A death row inmate scheduled for execution says he's too fat to be put to death, claiming executioners would have trouble finding his veins and that his weight could diminish the effectiveness of one of the lethal injection drugs.
Lawyers for Richard Cooey argue in a federal lawsuit that Cooey — 5-feet-7 and 267 pounds — had poor veins when he faced execution five years ago and the problem has been worsened by weight gain.
The lawsuit, filed Friday in federal court, also says prison officials have had difficulty drawing blood from Cooey for medical procedures.
Cooey, 41, is sentenced to die for raping and murdering two young women in 1986. His execution is scheduled for Oct. 14.
His attorneys say a drug he is taking for migraine headaches could affect the execution process. The drug Topamax, a type of seizure medication, may have created a resistance to thiopental, the drug used to put inmates to sleep before two other lethal drugs are administered, Dr. Mark Heath, a physician hired by the Ohio Public Defender's Office, said in documents filed with the court.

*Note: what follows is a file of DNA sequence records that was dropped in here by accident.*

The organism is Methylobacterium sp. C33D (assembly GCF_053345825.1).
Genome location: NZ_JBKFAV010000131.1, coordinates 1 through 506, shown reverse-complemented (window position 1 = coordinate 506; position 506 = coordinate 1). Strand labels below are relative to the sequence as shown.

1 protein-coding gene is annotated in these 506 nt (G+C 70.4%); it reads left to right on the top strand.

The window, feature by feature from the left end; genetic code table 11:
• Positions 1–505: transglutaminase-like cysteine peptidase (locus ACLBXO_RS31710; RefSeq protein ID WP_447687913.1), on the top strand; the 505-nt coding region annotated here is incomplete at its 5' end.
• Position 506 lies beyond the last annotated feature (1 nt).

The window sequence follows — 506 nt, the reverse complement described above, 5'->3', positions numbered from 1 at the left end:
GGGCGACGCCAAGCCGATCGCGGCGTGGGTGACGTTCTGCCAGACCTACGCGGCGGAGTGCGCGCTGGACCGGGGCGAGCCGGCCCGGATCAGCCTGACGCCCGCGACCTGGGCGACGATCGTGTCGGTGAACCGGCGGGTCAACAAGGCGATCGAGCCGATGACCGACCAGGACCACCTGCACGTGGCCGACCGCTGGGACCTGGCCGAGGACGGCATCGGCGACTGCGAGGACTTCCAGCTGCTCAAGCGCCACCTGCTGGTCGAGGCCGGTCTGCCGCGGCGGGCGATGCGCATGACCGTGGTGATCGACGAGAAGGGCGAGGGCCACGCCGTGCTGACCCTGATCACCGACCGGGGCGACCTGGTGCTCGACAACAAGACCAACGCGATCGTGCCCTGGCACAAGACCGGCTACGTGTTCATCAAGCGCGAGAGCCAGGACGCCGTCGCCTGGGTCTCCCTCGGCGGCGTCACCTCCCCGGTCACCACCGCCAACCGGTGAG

Heath says Cooey's weight, combined with the potential drug resistance, increases the risk he would not be properly anesthetized.
"All of the experts agree if the first drug doesn't work, the execution is going to be excruciating," Cooey's public defender, Kelly Culshaw Schneider, said Monday.
Prison system spokeswoman Andrea Carson and Jim Gravelle, a spokesman for the Ohio Attorney General's Office, both said Monday they hadn't seen the lawsuit and couldn't comment.
Last year, Carson cited the obesity of condemned inmate Christopher Newton as one of the reasons prison officials had difficulty accessing his veins before his execution. Newton was 6 feet tall and weighed 265 pounds.
Two years ago, convicted killer Jeffrey Lundgren was put to death after a federal appeals court rejected his claim that he was at greater risk of experiencing pain and suffering because he was overweight and diabetic.